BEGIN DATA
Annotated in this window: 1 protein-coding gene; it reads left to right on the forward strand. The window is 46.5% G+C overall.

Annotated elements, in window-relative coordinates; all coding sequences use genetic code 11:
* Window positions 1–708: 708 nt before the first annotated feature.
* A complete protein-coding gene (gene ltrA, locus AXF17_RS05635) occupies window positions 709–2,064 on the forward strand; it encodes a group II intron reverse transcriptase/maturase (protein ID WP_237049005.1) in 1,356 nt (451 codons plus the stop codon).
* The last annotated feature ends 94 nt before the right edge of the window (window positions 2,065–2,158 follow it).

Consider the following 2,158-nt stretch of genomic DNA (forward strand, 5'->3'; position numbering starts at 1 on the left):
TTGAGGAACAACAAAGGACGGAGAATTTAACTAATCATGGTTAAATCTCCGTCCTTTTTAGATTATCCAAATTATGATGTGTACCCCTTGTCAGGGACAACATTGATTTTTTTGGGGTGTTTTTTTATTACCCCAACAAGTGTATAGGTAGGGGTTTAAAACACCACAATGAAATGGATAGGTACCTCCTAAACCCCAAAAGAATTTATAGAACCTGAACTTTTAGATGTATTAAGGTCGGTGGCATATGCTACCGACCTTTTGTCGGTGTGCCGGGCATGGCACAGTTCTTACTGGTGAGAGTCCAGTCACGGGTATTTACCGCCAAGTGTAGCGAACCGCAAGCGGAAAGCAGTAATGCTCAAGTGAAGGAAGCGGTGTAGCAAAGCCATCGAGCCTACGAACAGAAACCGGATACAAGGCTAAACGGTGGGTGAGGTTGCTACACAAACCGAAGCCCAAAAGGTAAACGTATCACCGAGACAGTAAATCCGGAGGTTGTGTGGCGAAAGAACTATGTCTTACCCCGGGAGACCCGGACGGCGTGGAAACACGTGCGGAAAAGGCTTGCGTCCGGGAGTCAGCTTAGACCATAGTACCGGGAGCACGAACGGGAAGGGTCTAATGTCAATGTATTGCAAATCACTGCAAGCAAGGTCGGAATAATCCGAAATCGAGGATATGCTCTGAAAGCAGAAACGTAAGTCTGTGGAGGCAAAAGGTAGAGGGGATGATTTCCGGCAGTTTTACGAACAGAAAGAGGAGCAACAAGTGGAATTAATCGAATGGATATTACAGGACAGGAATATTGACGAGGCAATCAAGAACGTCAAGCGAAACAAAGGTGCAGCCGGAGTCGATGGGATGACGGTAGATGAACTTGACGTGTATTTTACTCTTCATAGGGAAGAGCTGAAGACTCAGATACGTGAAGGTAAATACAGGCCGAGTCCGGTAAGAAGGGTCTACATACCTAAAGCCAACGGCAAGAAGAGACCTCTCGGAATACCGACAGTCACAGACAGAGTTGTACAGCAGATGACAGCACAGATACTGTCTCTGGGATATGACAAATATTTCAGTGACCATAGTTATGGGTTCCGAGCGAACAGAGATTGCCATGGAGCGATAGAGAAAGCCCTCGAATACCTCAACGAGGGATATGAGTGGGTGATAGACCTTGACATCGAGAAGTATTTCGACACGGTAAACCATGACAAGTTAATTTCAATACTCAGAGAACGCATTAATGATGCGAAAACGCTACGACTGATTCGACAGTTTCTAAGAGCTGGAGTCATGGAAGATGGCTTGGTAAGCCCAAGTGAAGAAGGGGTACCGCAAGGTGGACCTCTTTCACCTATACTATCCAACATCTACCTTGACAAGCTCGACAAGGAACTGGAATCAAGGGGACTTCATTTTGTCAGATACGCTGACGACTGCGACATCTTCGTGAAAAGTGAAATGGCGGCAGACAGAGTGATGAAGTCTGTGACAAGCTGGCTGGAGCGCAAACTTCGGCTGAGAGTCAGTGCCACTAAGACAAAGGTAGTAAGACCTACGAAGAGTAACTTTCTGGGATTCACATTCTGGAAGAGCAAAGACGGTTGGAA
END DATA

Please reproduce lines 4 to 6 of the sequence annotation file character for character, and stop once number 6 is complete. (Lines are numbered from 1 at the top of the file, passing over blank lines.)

* A complete protein-coding gene (gene ltrA, locus AXF17_RS05635) occupies window positions 709–2,064 on the forward strand; it encodes a group II intron reverse transcriptase/maturase (protein ID WP_237049005.1) in 1,356 nt (451 codons plus the stop codon).
* The last annotated feature ends 94 nt before the right edge of the window (window positions 2,065–2,158 follow it).

Consider the following 2,158-nt stretch of genomic DNA (forward strand, 5'->3'; position numbering starts at 1 on the left):